Gran Turismo 5

BY Joseph G. Powell  //  December 3, 2010

Not much has changed. And that isn't a bad thing.


ran Turismo 5 was one of the main reasons for my decision to buy a PlayStation 3. I had no idea when it would come out when I purchased the system, but I knew it was coming and that it would be sweet. Over five years after the game was first announced, and after multiple production delays, it has finally been released.

GT5 features many improvements and additions over the previous installment. There are over a thousand drivable cars, 71 tracks in 26 locations, a new online mode where up to 16 racers can compete, and many other things.

The most immediately noticeable updates is, of course, to graphics. Being the first full game in the series for the PlayStation 3, which was preceded by the Prologue version that wasn't much more than the arcade mode in the full game, the graphical enhancement is absolutely gorgeous. The visuals are rendered in full 1080p resolution at 60 frames per second. Multiple camera modes let you enjoy the silky-smooth graphics including a new racer camera that puts you right behind the wheel for a more realistic driving experience.

Just gorgeous: visuals are rendered in full 1080p resolution at 60 frames per second.
The music is the standard fare come to be expected from the series, including an array of licensed tracks and in-house tracks covering multiple genres. If you don't care for the music stocked with the game, there is an option to set up a custom track to play during races. Unfortunately, it is limited to a single track at a time and it's tedious to go through the menu to change it every time you want a new song.

Much like its predecessor on the PlayStation 2, GT5 has a career mode with both A-Spec and B-Spec modes and arcade mode. It also features kart racing, World Rally Championship, NASCAR, and Super GT special events. One special event series that got me particularly excited was the TopGear test track. Since the first time I watched the show, I've always wanted to race on it, and now I've had the chance, albeit virtually.

Starting out in GT5 can be a tricky process. You get 20,000 credits at the start; enough to buy at least one vehicle and possibly a few upgrades. There is no option to start over once you've begun your career short of completely deleting the game data off the system, so a bad decision in the beginning could mean a grueling start. You can start out by going for a license or jumping straight into some of the amateur-rank races.

Leap right into things: you can start out by going for a license or jumping straight into some of the amateur-rank races.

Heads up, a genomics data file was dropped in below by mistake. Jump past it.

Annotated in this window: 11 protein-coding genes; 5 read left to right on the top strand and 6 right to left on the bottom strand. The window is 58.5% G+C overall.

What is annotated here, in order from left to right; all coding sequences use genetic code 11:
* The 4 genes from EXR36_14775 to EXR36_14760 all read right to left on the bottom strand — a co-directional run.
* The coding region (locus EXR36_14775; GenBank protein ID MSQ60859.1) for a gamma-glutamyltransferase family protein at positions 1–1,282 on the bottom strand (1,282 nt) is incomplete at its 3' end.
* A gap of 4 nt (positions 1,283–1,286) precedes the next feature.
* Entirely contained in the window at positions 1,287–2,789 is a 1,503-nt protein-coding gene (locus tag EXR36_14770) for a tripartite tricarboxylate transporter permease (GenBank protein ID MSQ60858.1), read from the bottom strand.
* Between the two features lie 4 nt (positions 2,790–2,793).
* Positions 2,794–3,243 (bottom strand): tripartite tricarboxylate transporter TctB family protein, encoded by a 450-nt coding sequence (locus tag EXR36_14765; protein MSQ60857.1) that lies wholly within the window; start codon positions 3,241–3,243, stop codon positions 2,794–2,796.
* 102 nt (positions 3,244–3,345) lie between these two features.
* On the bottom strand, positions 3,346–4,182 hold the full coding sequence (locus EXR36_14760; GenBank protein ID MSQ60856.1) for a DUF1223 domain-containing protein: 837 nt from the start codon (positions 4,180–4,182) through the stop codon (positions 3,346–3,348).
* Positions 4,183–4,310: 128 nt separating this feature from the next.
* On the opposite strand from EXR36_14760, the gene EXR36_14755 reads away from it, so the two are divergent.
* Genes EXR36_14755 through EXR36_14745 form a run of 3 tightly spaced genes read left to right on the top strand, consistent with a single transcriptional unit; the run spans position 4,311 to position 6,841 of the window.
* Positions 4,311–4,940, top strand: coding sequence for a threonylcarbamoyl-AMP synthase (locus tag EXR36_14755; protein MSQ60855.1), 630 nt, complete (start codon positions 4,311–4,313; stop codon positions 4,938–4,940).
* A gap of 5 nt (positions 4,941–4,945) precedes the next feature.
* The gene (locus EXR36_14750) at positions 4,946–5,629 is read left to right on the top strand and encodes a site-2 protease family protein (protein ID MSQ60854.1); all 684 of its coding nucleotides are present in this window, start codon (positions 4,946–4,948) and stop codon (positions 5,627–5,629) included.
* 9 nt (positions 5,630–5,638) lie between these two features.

Through racing and acquiring licenses you'll start gaining levels. The higher level you are, the more races and events you can access. A-Spec and B-Spec have different experience levels. In A-Spec mode, you do all the racing yourself. In B-Spec mode, you play the role of the director or crew chief, giving general orders to the driver to follow. I wish it was more in-depth than just saying "speed up," "slow down," or "pass that guy." You create a driver for B-Spec mode who will also gain experience and become more skilled.

Of course, one car won't be enough to get you through the entire game. Winning races (or even coming in as low as eighth) will net you some credits. Of the cars available, not all are there immediately. Hundreds of new cars can be bought from the individual manufacturers and there are also many used cars that can be purchased. In addition, the cars you purchase can of course be upgraded and modified. Those familiar with the series will be plenty familiar with the tuning shop. You can also buy racing modification if you want to make your car look like something out of The Fast & The Furious.

Although a lot of the feel of the game hasn't changed much from past installments, it's definitely not a bad thing. The physics have been tightened up, damage has been added (only to certain races), and the amount of new content is enough to get any racing fan or car enthusiast hooked. I'm definitely looking forward to what Polyphony Digital has in store for the future and until then I will be thoroughly enjoying this title.

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